Mobile, Hyperpersonalized Experiences and Big Data
Intersecting mobile hyperpersonalization and big data can forever change the dynamics of interaction
The ubiquity of powerful, context-aware, always-on, very personal devices points to a changing set of design and fundamental principles for how to approach interactions with customers that many enterprises simply cannot ignore. Recently, I came across a statistic that indicates by the end of 2013 mobile and tablet devices together are, for the first time ever, likely to account for more revenue than the rest of the consumer space combined. While certainly a milestone from a consumer electronics point of view, the more foundational takeaway from this stat is that it will forever alter customer expectations of their service providers and the people they choose to do business with. I wrote about this topic more than a year ago—forever in big data dog years—in a blog titled, “Why Static Stinks.”1 But since that writing, I see few firms that have made adequate progress, especially with mobile app advances accelerating to raise the bar.
Expectations of mobile device interaction
To help make the dynamic here clear, consider this question: Would you use a mapping service on your cell phone that didn’t know how to locate where you were when you asked for directions? Probably not for long, because the extra steps required to tell the phone where you are simply extends the time to resolution of the task—such as find coffee, now. In other words, having to tell the device where you are when the device should already know it is unnecessary and worse, a pain in the neck. We expect devices to complete this step for us because they know us, and if the service doesn't complete this step for us, then there are existing options that will. Now take this same dynamic and think about the retail banking customer experience; does the bank know where you are? The question is not whether the bank knows your specific location, but whether the bank knows where you are as a consumer of their services. To be more specific, if the bank only interacts as a retail consumer, why does it present a landing page that requires you to consume and navigate away from commercial banking, trust services, brokerage services, and other services you never indicated any interest in using? Cross-marketing approaches are fine and all, but why force you to look at those unwanted and unused services that are not a fit for you every single time you log on? Think about that point for a second. By providing all your interactions and prior log-on histories, does the bank not knowing where you are as a customer make any sense? How exactly does that save time and make you feel like the bank knows you? That scenario is akin to a music service ignoring a subscriber’s stated tastes and behaviors, or a movie service provider ignoring what a subscriber has watched. Will the consumer have a satisfying experience, a rewarding experience, or a sticky—in a good way—experience with that kind of approach? Absolutely not.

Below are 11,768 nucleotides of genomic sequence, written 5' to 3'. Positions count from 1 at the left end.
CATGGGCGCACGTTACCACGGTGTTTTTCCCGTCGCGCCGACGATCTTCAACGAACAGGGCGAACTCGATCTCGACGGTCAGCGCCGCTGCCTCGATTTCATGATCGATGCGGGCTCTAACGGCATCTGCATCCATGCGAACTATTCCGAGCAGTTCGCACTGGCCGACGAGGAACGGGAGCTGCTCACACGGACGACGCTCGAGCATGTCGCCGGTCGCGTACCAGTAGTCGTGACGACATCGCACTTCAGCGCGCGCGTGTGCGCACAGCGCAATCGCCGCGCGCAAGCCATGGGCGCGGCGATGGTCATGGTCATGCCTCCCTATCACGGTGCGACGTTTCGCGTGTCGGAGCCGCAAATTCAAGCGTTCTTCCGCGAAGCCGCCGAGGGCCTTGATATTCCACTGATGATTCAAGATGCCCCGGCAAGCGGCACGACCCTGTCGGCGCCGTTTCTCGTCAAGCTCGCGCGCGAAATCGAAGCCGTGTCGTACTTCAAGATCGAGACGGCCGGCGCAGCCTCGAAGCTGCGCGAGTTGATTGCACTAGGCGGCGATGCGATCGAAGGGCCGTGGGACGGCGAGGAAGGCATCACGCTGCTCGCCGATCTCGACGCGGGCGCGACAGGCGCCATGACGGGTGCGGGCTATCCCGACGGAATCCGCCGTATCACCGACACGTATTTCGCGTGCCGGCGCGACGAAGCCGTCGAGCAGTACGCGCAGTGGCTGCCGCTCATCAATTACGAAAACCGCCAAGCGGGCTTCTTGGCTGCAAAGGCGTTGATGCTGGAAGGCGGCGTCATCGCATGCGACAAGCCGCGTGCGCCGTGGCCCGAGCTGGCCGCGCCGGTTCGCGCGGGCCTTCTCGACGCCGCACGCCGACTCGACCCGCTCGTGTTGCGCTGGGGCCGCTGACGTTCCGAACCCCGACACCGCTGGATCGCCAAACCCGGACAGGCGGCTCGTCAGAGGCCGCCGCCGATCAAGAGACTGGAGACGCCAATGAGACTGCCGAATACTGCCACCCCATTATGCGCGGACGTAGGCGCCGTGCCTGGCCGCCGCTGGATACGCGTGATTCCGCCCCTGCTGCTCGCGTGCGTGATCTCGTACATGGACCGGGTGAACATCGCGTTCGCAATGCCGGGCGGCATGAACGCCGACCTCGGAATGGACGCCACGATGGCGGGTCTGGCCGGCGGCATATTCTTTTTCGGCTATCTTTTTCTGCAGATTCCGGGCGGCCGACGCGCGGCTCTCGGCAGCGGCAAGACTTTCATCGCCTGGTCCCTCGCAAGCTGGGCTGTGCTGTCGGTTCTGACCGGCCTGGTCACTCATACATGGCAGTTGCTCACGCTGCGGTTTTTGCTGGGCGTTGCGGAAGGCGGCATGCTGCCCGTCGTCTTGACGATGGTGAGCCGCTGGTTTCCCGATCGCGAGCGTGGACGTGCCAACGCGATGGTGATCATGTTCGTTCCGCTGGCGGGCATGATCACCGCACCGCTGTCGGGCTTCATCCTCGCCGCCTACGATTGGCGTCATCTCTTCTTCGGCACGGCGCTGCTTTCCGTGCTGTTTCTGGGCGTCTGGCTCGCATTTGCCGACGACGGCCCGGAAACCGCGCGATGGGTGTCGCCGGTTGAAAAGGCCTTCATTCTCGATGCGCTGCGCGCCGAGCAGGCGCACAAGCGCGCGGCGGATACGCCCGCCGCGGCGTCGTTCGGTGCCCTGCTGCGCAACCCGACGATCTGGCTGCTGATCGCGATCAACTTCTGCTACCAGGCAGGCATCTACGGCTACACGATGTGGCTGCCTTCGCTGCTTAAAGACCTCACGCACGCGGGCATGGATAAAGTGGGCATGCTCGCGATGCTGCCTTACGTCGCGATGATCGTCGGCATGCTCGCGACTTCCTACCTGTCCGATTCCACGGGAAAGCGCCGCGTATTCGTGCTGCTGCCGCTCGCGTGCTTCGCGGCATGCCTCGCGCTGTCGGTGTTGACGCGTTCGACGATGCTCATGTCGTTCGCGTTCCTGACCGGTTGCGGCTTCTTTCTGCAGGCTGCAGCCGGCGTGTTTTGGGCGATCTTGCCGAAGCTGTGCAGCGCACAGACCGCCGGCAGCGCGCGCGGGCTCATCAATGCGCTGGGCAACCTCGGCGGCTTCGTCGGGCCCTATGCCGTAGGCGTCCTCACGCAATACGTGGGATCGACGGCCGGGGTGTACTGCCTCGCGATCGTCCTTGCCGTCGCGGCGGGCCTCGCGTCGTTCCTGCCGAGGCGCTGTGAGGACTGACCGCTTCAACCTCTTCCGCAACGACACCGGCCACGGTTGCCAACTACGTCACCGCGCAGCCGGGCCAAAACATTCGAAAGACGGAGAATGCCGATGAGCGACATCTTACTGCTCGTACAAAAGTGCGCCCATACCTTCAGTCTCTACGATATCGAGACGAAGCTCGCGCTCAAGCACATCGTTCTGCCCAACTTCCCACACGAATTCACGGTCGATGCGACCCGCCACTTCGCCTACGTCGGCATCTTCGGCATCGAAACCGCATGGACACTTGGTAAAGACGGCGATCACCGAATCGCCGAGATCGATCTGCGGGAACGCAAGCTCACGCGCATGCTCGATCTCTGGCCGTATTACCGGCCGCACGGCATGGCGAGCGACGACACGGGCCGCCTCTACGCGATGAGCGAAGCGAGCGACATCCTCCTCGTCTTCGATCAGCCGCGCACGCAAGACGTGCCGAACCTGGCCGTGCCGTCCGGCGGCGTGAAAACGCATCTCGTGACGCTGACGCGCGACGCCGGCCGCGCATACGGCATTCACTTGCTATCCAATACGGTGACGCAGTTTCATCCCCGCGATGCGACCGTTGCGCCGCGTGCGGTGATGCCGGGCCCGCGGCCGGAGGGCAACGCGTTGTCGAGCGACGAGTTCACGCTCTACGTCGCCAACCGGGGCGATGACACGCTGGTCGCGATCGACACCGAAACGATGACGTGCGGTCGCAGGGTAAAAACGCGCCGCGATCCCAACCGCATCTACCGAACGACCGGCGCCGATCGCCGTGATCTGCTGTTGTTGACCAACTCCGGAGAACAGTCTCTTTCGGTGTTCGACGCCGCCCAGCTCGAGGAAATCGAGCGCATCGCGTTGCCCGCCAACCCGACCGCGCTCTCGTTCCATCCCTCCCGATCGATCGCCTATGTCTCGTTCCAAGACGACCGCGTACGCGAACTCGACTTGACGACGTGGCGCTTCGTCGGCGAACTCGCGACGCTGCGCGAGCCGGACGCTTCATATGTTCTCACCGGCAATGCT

Hyperpersonal experiences aligned with big data
And the dissonance of experiences is only going to become less acceptable over time as the trend toward mobile, hyperpersonal services continues to accelerate. Hyperpersonal, which I encourage you to think of as a segment-of-one approach toward customers, should be the normal experience. Delivering hyperpersonal end-user experiences requires new ways of handling the data and compute required to deliver those experiences. What is the solution? First, we need to understand that static approaches to customers that ignore most of what we know about them are simply not viable going forward. This statement really should not need to be said at this point, but take a look around—are your consumer interactions with nonmobile service providers remotely contextual and hyperpersonal? Second, an explicit strategy of touching much of consumers’ data in customer time is required.2 The idea of customer time, combined with hyperpersonal engagement, requires forcing an approach to computing that is natively aligned to big data. The capability to combine deep analytics with broad consumption of data is required—and that capability generally breaks many current computing infrastructures that traditional organizations rely on to deliver their existing, largely static experiences. Look for more details on this topic in an upcoming column that will provide several specific examples of hyperpersonal engagement experiences and how they are accomplished using big data technologies. On another note, seeing so many of you in person at Information On Demand 2013 was fantastic. Please share any thoughts or questions in the comments. 1 “Why Static Stinks,” by Tom Deutsch, podcast, The Big Data and Analytics Hub, IBM, September 2012. 2 “Real Time Versus Customer Time,” by Tom Deutsch, IBM Data magazine, August 2013. [followbutton username='thomasdeutsch' count='false' lang='en' theme='light']
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